Although that was just a small fragment of my life there was a lesson to be learned and our old Company Commander was right, during my career in the Navy I’ve witnessed more than one incident or accident where complacency was the culprit, and the outcome wasn’t good. On the flight deck of an aircraft carrier there is an old saying “The moment you are complacent is the moment you jeopardize your life and the lives of everyone around you”.
Enjoyed your description of a marching party. I had to go to one in boot camp in San Diego (1973) too for putting my sheets on upside down on my rack. The only time I got into trouble in boot camp. I think the CC was just looking for something.
Yup. I was the guy who hid and did everything correctly. Til that day… … My T-shirt was folded “wrong”. It wasn’t. I was always perfect. Touch of the OCD I guess.
Cruising along fine in boot did give you a sense of aloofness but that bubblehead CC got me good. Marching Party! It wasn’t 2 hours. It was four. San Diego. I can guarantee you those SEALs did NOT want to be there and they HAMMERED me (us).
I have blacked-out that memory somehow. What I remember is staring at the laundry facility. That’s it. Sometimes I remember being basically in a pretzel shape going in and out of consciousness.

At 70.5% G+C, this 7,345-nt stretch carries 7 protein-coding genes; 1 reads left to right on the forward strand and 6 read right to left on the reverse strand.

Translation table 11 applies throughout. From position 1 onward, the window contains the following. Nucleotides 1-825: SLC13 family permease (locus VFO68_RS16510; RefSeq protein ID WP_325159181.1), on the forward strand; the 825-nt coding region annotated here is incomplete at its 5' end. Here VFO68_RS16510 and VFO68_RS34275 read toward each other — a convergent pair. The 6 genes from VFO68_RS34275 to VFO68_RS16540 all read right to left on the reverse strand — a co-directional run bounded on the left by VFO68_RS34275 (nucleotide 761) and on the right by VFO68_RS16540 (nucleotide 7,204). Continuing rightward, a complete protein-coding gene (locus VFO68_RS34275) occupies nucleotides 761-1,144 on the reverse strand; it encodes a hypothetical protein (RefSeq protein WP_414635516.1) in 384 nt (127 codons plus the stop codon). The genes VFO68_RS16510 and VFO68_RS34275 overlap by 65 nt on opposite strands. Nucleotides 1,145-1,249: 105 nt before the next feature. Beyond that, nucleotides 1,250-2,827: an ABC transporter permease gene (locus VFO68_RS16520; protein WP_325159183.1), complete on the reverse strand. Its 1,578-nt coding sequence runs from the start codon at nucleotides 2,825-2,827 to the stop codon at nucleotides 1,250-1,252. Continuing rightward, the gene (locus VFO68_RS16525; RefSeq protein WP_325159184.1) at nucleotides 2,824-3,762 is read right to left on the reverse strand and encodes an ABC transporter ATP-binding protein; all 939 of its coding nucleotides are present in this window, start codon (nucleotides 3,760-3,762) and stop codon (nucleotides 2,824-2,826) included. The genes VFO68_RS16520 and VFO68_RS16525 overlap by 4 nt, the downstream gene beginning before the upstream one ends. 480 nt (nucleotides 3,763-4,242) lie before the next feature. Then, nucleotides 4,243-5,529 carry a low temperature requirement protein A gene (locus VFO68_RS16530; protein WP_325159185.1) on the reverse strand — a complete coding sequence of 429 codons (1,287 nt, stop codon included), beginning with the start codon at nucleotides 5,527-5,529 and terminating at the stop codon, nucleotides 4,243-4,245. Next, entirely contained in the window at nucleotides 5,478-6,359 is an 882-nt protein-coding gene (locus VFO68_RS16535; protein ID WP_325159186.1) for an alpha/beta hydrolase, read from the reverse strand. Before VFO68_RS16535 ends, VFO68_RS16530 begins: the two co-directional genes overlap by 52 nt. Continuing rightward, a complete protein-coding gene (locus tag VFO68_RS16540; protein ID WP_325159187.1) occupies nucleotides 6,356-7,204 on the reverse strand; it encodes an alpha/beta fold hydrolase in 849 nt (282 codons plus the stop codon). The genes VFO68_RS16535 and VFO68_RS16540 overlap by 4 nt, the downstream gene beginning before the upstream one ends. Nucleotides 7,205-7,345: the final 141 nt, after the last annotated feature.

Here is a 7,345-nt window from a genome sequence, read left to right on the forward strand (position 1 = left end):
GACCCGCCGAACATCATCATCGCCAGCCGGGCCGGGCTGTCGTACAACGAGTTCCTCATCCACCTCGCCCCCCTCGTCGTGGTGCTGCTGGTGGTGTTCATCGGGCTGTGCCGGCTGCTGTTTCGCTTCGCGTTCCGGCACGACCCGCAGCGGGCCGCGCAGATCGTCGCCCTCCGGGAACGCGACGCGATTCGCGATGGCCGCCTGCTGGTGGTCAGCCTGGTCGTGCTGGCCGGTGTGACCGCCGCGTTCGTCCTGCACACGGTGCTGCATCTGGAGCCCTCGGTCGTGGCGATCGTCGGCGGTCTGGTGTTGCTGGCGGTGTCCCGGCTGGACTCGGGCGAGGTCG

Least favorite memory!
I went to Marching Party at least 3 times in the summer of 1984 as a 17 year smart ass. I did it all right, but that doesn’t mean my CC liked me. 2 hours of flutter kicks, hello dollies, and 8 count body builders. You slept well after that evening of being yelled at by guys in those horrible UDT shorts, but it was nothing compared to going to short tour. Short tour was a 4 hour “Positive Motivation” workout with a rifle. Instructors walked around with a clip board. If you received too many check marks, you had to return the next week. You didn’t know pass or fail until it was over. At least 25% failed. My CC made me sleep in those funky dungarees that night. That was just as bad as the workout.
Never even heard about this institution when I was in San Diego (August-November 1962). I remember being disciplined with the “captain’s chair” once, not even clear on what I did to deserve it.It was not until many years after boot camp that I realize it wasn’t about teaching us anything, it was all about changing us.